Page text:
Started in 1998 and housing 75 children and women between 0-45 years (majorly children), it is located close to Mysore city. When I asked Mr Stanly what made him choose this location he smiled the tired smile of a man completely disillusioned by the system. “We didn’t have a choice. It was allotted to us by the government but then we found out that it had been grabbed by land mafia. Getting it was a long mental and physical struggle for us.”
But it has worked out optimally. “Before there were lot of objections from the locals. But now they see that we are fighting against the same problems that affect them.” Instances of dalits and tribals from neighboring regions being rescued by Odanadi has weakened prejudices and provided a supportive community environment.
-Security Sans Captivity
Security, for trafficking victims is a mirage they have long stopped hoping for. Establishing security for them however requires a subtle line to be tread. “Irrespective of what you offer, if you create a fortress-like environment they will only feel like they are transferred from one cage to another.” Security at Odanadi doesn’t preclude freedom: a compound wall of scalable proportions with aesthetically pleasing fan-light openings attenuates the separation; a security outhouse with a visitor’s porch shrugs off the foreboding mandate and assumes a welcoming one. These measures are not, as they might seem, naiveté. The single entry point is constantly monitored by personnel and security cameras.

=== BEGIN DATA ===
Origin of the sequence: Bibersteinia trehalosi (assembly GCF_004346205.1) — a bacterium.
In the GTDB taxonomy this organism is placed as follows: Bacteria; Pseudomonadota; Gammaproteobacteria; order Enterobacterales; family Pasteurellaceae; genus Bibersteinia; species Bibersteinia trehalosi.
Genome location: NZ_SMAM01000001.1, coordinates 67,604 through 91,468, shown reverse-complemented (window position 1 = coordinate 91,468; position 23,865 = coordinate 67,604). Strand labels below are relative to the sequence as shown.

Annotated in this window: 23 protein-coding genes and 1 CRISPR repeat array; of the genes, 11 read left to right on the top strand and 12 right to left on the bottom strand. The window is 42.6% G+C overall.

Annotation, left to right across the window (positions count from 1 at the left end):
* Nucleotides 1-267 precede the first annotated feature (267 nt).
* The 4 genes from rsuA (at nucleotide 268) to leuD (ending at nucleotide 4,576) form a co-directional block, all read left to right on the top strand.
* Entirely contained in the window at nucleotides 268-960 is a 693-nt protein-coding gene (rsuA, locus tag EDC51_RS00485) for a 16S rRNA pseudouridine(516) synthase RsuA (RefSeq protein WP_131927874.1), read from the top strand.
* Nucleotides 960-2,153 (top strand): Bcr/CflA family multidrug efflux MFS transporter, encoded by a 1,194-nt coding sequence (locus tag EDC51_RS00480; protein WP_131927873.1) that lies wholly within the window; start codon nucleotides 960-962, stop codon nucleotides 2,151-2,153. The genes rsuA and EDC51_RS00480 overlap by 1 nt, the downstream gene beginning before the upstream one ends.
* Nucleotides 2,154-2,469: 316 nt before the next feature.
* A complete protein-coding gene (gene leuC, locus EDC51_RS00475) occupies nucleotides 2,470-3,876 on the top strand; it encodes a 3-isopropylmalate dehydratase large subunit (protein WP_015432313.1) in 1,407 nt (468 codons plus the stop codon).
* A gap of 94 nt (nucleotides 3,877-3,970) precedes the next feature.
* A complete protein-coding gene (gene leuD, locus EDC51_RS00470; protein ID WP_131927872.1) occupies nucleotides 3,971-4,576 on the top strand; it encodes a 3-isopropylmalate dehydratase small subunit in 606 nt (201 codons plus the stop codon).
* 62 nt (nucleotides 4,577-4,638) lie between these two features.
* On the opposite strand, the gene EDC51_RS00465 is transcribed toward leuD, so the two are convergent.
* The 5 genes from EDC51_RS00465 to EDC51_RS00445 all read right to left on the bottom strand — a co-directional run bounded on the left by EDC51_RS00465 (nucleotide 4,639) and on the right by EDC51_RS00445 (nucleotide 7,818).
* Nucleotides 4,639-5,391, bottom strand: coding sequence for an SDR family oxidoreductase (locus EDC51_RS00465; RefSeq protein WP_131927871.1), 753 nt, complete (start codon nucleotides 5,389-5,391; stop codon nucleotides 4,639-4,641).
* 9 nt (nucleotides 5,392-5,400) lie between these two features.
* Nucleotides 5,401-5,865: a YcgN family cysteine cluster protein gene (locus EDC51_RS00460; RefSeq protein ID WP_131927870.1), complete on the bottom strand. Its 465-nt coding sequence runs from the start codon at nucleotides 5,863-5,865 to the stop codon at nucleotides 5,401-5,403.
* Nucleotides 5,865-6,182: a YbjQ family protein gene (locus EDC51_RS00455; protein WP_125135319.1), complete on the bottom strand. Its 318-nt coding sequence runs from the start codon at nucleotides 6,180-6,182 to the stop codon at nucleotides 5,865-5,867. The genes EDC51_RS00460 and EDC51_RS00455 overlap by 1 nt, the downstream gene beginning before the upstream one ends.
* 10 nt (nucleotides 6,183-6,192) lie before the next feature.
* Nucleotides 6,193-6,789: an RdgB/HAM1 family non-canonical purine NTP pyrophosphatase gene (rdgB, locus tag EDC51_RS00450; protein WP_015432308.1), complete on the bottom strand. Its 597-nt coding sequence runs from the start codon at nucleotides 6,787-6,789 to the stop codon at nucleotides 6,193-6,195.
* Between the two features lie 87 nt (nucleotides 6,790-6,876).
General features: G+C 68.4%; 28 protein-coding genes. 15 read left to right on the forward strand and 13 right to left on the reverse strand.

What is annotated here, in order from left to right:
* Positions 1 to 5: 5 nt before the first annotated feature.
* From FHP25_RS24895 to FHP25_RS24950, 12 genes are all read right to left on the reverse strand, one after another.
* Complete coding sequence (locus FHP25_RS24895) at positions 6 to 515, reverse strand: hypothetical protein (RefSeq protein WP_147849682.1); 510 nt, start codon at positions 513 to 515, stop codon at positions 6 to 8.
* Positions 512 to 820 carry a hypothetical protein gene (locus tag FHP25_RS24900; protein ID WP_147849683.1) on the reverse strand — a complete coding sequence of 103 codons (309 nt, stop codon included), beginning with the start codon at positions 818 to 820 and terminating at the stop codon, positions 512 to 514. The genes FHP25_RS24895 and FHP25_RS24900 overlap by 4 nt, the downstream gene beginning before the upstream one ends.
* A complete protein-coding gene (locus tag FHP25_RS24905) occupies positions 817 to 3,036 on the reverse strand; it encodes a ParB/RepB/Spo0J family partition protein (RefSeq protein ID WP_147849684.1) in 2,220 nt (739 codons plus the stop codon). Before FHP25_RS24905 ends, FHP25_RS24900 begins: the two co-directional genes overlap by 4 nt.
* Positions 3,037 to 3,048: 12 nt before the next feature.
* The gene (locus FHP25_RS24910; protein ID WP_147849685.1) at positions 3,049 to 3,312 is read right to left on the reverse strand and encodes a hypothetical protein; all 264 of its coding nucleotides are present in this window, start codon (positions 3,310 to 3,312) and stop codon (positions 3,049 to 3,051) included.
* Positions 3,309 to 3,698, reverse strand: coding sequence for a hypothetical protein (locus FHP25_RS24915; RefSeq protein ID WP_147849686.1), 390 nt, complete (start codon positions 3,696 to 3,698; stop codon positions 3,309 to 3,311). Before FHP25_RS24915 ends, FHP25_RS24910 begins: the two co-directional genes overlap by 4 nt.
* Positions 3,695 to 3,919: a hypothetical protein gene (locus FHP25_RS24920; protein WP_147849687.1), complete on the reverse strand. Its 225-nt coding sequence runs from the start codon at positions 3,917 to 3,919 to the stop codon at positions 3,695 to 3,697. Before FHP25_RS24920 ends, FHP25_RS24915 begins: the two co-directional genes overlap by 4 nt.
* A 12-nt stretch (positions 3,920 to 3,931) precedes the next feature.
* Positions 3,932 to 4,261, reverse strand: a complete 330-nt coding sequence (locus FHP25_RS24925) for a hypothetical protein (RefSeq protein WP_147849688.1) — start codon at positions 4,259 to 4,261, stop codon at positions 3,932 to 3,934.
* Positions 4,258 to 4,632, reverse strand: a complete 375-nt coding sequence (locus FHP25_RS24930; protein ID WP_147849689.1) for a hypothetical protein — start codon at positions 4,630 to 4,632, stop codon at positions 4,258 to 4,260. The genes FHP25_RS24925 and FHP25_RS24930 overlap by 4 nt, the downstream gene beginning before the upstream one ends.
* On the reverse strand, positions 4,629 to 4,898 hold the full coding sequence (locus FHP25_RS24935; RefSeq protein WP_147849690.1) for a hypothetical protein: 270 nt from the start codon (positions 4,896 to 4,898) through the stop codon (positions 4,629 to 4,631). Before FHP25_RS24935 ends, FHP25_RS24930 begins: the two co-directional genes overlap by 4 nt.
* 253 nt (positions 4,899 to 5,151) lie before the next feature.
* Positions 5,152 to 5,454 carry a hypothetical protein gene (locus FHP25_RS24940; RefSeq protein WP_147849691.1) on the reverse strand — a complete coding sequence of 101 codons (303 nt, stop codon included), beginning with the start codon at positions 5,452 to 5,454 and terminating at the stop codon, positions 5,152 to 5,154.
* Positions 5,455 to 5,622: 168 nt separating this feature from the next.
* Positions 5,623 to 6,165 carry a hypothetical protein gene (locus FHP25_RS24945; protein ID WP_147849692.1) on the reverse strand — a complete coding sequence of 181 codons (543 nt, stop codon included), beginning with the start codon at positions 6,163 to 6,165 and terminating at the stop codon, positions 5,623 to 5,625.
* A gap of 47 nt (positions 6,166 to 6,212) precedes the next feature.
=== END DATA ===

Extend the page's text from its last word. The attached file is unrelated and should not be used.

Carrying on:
‘You haven’t been to a brothel, but I have. These girls live in tiny boxes where no light enters. The air they breathe is full of cigarette smoke. If they have a window it will only face a wall or a sheet, it is the only view they are allowed throughout their lives.’ Mr Stanly’s words capture the debilitative environments the shelter home has to reign against. And it does so, by establishing a defiant contrast. Three staggered vertical masses have green spaces introduced in their interstices which along with the orientation towards an open space and well-positioned fenestration ensure that at no point will a girl be robbed of light, fresh air or a pleasant view. ‘After the trauma she has undergone, she should be guaranteed at least that’, Mr Stanly says.
An example of how this contrast is impressed is the entry progression. The building is oriented perpendicular to the direction of entry so that the rescued victim doesn't face a looming 3-floor structure but an assuaging open space. She then enters a waiting lobby where abutting green spaces soothe her and set the tone for the rest of her experience at the home.